Helicopter Incident – Nose Landing Gear Collapse Caused by Human Error Says AAIB Report

Graphic for News Item: Helicopter Incident - Nose Landing Gear Collapse Caused by Human Error Says AAIB Report

The AAIB has just released the below report into a 2018 Helicopter Incident at Aberdeen airport. 2 crew and 16 passengers were onboard the aircraft.


The helicopter was returning to Aberdeen after a routine passenger flight. During a normal approach to land the landing gear appeared to deploy normally but at touchdown the nose landing gear collapsed due to the failure of the A-frame pintle pin. Owing to a low fuel state the passengers were disembarked whilst the helicopter was in a low hover.  The aircraft was then landed safely, using sandbags to support the fuselage.

During the subsequent investigation, the operator identified that a bush, which should have supported the pintle pin, had not been fitted into the A-frame when it was installed 50 flying hours before the incident flight (Figure 1). The investigation identified several human factors issues which contributed to the accident, including shift staffing levels, lack of experience and fatigue. The helicopter manufacturer subsequently published Service Information Notice 3259-S-32 notifying operators of this failure mode and an Alert Service Bulletin (ASB) 32A003, requiring an inspection to ensure the correct installation of the pintle pin bushing. The ASB was subsequently mandated by EASA Airworthiness Directive 2018-0190.

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History of the flight

The helicopter had returned to Aberdeen and completed a normal approach to land. When the landing gear was selected down, all the indications were normal but during the landing the flight crew heard a “crunching noise” and the helicopter appeared to settle in a more nose-down attitude than normal. The flight crew brought the aircraft back into the hover and requested assistance from their engineering organisation.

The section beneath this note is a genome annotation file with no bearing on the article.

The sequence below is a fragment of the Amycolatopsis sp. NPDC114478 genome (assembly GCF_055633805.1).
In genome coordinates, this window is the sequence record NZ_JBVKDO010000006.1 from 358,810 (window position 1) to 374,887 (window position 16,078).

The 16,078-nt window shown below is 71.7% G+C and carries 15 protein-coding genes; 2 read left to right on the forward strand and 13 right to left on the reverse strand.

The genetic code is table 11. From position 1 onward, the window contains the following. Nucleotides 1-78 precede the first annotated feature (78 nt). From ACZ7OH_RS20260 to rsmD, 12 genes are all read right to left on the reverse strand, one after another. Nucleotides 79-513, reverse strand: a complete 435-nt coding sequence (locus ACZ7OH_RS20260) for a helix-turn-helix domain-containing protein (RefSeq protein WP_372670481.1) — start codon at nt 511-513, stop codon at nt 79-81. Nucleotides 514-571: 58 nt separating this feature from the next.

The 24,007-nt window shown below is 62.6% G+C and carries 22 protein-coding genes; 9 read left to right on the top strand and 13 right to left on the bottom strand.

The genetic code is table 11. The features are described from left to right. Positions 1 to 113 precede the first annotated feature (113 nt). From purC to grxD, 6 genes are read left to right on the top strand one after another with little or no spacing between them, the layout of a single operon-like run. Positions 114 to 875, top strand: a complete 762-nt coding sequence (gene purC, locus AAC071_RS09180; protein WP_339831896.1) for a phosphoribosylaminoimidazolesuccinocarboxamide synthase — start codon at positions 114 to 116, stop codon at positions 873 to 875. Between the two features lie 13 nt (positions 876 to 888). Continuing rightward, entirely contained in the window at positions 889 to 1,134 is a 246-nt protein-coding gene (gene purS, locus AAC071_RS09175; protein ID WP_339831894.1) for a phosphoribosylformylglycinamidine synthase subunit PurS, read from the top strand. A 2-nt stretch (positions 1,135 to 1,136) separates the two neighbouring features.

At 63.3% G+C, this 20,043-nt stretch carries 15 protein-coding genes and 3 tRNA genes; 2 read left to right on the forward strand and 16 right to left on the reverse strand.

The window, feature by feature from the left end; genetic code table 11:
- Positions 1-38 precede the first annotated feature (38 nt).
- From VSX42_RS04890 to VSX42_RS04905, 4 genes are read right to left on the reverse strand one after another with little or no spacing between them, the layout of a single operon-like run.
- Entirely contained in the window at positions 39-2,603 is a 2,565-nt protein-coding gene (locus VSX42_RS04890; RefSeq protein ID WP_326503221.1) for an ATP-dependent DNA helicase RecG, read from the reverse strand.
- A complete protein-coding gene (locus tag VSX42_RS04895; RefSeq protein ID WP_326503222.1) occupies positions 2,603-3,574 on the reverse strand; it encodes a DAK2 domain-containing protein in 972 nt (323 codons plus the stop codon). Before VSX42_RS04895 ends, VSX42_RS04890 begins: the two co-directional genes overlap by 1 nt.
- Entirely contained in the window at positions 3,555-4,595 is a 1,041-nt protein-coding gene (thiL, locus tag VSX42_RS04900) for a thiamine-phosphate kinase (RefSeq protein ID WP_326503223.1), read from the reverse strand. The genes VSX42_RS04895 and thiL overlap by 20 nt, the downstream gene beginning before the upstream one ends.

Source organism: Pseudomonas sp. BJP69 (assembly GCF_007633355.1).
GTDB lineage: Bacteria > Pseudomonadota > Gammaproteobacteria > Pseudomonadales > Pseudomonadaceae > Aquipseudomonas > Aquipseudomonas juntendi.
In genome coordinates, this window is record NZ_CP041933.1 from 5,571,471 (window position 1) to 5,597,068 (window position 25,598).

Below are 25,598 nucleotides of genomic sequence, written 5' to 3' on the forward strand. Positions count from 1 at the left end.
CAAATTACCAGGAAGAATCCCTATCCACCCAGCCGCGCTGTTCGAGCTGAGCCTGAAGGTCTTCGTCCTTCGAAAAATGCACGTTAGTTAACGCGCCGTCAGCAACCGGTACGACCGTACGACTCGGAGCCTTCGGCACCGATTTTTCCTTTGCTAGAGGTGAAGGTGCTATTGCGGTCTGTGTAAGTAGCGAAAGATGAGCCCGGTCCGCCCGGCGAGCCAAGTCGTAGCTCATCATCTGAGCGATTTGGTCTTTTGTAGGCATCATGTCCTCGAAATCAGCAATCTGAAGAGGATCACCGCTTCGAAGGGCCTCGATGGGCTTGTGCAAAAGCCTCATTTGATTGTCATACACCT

An inspection, conducted while the helicopter was hovering, confirmed that the nose landing gear actuator had separated from the A-frame and both were hanging from the landing gear bay. Due to a low fuel state, passengers were disembarked with the helicopter in a low hover. It was then hover taxied to another stand where it landed on sandbags, placed by ground engineers, to support the forward fuselage.


A subsequent examination, carried out by the operators engineering organisation, identified that the separation of the A-frame from the actuator had been caused by failure of the pintle pin which secured the A-frame to the landing gear actuator (Figure 1). The head of the failed A-frame lower pintle pin was identified during an inspection of the landing site. The pintle pin bushing was found to be missing from the installation.

Approximately 50 hours prior to the incident flight, on 7 June 2018, the A-frame (Figure 1) had been replaced during a routine maintenance input following reports of “notchy” steering. of the pintle pin.

Figure 1 – EC175 Nose landing gear actuator and A-frame